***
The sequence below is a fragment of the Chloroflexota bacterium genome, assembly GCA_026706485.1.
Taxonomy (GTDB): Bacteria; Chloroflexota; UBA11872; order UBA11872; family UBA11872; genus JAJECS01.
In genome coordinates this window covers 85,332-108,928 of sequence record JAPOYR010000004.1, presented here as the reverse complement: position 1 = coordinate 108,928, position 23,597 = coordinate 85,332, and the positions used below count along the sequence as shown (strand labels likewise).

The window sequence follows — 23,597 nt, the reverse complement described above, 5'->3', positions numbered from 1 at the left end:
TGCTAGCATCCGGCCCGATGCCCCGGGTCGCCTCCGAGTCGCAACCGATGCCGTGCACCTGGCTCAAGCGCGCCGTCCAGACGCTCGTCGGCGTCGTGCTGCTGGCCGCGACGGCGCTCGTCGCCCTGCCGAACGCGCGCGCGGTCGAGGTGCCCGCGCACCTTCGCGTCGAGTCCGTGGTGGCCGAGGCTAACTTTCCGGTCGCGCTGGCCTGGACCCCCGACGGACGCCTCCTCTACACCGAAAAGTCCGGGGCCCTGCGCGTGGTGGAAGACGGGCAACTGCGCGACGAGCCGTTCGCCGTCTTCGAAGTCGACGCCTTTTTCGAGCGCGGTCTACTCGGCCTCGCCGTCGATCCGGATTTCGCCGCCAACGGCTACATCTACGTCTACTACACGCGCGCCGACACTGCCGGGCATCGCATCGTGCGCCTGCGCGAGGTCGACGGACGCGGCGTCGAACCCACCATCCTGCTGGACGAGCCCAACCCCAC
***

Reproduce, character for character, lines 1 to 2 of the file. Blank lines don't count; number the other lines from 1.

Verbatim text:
The sequence below is a fragment of the Chloroflexota bacterium genome, assembly GCA_026706485.1.
Taxonomy (GTDB): Bacteria; Chloroflexota; UBA11872; order UBA11872; family UBA11872; genus JAJECS01.